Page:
7 things at 11 o’clock (6.25)

1. Darrel Dow shares a “Pre-Courtship Questionnaire” he says was “received from a church in fundy circles.” It lists 423 questions.

Part of me thinks this must be some kind of parody, but then I don’t think someone writing a parody would have the obsessive determination to just go on and on and on and on and on with the joke like this. The sheer amount of work it took to create this much of whatever-this-is suggests it’s genuine. Genuinely what I can’t fully say.

2. Gene Robinson on how, again, sometimes the biggest news is that what used to be big news is no longer big news.

3. Here’s a Greenwald article on how Big Data is creating “a groundswell of social good.” That’s Ted Greenwald, not the other one. It’s an interesting look at Rayid Ghani’s ideas for how to harness big data for collaboration and hopey change-y goodness.

4. Richard Beck writes about memory and old-time gospel hymns, including “Leaning on the Everlasting Arms.”

Here’s the greatest version of that song ever recorded, a duet between Robert Mitchum and Lillian Gish. “It’s a hard world for little things.”

I’d bet the Coen brothers had that scene in mind when they decided to use Iris Dement’s terrific version of the song in True Grit.

5. “A place that’s far, so far away.” The song. The person who inspired it. (via) Rockville is in that radio deadzone between Philly and D.C., so I always wind up with this song stuck in my head when I’m driving that way on I-95.

6. Congratulations to New Civil Rights Movement founder David Badash and Caleb Eigsti.

7. “Well, I’m at home at about 12 – I’d say about 11:30, almost 12 o’clock at night. And I’m hunkered down in my bed with my husband, very pregnant, and we got a call from a dear friend of mine and producer named Jack Nitzsche. Jack Nitzsche called and said you know, Merry, are you busy? I said No, I’m in bed. he says, well, you know, There are some guys in town from England. And they need someone to come and sing a duet with them, but I can’t get anybody to do it. Could you come?”

 

  • guest

    That’s a fair point–pants (trousers over here) that actually fit, especially nowadays in the drop-waist world, are pretty much impossible to buy off the shelf. (I have a narrow waist, wide hips and big butt, so I have to bring every pair I buy to the alterers to have the waist tightened.)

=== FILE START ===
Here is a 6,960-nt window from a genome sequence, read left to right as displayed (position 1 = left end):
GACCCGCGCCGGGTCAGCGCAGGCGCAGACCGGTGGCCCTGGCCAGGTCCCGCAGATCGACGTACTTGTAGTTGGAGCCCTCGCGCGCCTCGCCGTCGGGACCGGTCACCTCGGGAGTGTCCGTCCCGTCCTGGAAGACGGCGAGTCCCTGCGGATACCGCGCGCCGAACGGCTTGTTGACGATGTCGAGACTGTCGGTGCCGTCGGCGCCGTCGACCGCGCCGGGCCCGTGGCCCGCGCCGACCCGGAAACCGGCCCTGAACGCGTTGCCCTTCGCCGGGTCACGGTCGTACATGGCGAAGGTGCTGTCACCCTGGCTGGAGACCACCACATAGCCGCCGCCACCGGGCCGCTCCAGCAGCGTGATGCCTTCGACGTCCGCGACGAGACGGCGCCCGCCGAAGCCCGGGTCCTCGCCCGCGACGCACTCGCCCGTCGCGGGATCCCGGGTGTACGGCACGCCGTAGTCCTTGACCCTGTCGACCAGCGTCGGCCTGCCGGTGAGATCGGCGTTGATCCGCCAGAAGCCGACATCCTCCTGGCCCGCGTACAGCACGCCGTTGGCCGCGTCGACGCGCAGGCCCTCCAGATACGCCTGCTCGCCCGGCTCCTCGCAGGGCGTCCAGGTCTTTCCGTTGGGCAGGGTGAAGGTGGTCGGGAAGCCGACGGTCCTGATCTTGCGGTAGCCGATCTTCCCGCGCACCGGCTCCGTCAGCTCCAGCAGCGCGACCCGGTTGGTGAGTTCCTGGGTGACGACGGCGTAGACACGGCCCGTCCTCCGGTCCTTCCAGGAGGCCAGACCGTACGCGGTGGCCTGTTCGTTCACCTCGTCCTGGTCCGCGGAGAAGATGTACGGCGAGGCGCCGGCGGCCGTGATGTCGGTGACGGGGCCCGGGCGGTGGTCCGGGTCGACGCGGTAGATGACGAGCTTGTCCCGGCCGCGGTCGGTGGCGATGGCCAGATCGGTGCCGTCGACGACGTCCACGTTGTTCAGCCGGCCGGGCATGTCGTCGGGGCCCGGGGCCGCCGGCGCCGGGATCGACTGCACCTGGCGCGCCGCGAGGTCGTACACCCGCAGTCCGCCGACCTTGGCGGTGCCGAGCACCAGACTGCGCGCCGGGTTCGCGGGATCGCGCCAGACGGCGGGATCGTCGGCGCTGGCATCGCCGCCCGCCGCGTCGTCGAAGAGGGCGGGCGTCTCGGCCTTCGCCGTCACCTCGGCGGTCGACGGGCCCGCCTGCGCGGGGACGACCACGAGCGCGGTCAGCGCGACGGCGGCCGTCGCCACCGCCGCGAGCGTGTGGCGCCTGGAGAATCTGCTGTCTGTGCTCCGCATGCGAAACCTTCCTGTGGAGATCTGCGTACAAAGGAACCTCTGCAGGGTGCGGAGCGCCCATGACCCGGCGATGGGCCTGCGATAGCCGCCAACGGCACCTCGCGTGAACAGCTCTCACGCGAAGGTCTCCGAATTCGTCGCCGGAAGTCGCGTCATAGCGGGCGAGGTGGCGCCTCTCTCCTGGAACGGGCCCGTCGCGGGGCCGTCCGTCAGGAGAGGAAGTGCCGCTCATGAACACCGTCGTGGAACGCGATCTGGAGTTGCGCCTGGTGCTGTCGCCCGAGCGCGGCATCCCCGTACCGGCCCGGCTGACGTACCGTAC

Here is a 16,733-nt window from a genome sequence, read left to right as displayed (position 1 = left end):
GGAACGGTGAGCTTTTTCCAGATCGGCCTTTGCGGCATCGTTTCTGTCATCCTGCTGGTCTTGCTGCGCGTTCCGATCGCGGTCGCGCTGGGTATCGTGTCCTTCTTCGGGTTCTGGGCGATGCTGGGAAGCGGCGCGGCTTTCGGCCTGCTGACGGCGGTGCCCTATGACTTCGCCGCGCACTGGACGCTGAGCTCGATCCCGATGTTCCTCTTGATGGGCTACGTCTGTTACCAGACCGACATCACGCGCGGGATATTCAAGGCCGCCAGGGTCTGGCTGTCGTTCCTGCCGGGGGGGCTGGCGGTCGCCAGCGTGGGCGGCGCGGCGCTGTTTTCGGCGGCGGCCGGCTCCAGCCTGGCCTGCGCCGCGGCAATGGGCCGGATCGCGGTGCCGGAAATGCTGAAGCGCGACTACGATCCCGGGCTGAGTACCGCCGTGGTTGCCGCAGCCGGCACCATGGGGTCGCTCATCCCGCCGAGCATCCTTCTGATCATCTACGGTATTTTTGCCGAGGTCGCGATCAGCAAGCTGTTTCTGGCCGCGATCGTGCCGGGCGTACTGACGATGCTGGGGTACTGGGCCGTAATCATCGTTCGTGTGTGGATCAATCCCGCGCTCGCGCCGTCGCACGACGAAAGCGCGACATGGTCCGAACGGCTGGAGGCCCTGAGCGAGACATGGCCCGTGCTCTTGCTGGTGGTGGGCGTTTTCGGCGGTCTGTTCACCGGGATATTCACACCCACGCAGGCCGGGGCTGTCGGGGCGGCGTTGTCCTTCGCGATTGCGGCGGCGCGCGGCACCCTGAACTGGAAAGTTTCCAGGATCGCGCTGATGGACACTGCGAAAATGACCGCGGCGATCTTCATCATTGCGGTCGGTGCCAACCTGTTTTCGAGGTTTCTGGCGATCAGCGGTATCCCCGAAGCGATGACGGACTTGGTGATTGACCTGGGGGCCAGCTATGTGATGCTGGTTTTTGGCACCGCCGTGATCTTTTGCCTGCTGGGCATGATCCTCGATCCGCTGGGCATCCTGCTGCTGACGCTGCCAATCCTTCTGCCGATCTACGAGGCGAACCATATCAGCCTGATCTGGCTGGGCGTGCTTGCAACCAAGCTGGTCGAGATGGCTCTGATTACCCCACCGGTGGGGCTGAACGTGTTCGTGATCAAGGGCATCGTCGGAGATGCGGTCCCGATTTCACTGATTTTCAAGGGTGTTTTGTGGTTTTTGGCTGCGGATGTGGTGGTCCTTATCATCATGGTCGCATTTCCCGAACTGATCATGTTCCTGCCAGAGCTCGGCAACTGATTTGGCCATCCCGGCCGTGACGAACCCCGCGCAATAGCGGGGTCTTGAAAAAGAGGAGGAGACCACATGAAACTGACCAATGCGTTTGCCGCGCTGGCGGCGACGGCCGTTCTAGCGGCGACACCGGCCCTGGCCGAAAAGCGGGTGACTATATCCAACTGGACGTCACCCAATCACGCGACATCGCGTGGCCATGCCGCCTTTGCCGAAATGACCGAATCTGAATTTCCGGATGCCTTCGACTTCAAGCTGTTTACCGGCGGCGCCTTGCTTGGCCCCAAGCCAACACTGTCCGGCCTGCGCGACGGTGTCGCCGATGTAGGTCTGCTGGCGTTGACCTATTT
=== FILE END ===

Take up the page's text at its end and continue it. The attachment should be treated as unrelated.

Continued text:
• EllieMurasaki

    Female-assigned-at-birth? FAAB for short.

    Note to self: don’t skip checking The Old Reader for a few days. Three hundred comments on one thread, a hundred fifty on this one, and a few more threads I haven’t even looked at yet–oh, DOMA’s been struck down, in case anyone hadn’t heard. o/

  • http://lliira.dreamwidth.org/ Lliira

    If you’re talking about the “someone” I think you are… I’m not so sure. That someone can read, and I think he would be more choosy about what he downvoted and what he didn’t. I have also been very critical of Scientology, and Scientologists are not allowed to read anything negative about Scientology. This started the same time someone or someones on an anti-Scientology board started to downvote every single comment anyone made over there.

  • http://lliira.dreamwidth.org/ Lliira

    Heh, thanks for the thought. I wouldn’t have noticed anyway though, I don’t look through my old comments :-P.

  • Alix

    I hadn’t ever run across that acronym before. I think I like it. Thank you.

    DOMA’s been struck down

    YAY!

  • Arresi

    Yeah, I think (unlike your dad) it really was more her just not getting it, so it started to get better. My issues with tone are really the only lasting effect, I think.

    And I can mostly live with it – after reading a few people on the subject, I worked out that tone policing was important and got an explanation as to why, so I usually end up mentally chanting “This matters to them, deal with it,” for a while. Most of the time, eventually things cool down and the important details are clarified.

    That said, I get really irritated with people who just throw in their opinion and don’t *ever* stick around for the discussion after. I don’t mind compromise on the behalf of others, but at some point I need the civil discussion to take place.

  • Alix

    I get really irritated with people who just throw in their opinion and don’t *ever* stick around for the discussion after.

    I share your irritation. Part of voicing those opinions, it seems to me, is then dealing with them. It does no good to just rant about why you’re angry and storm off before it can get resolved. :/


CLOSE | X

HIDE | X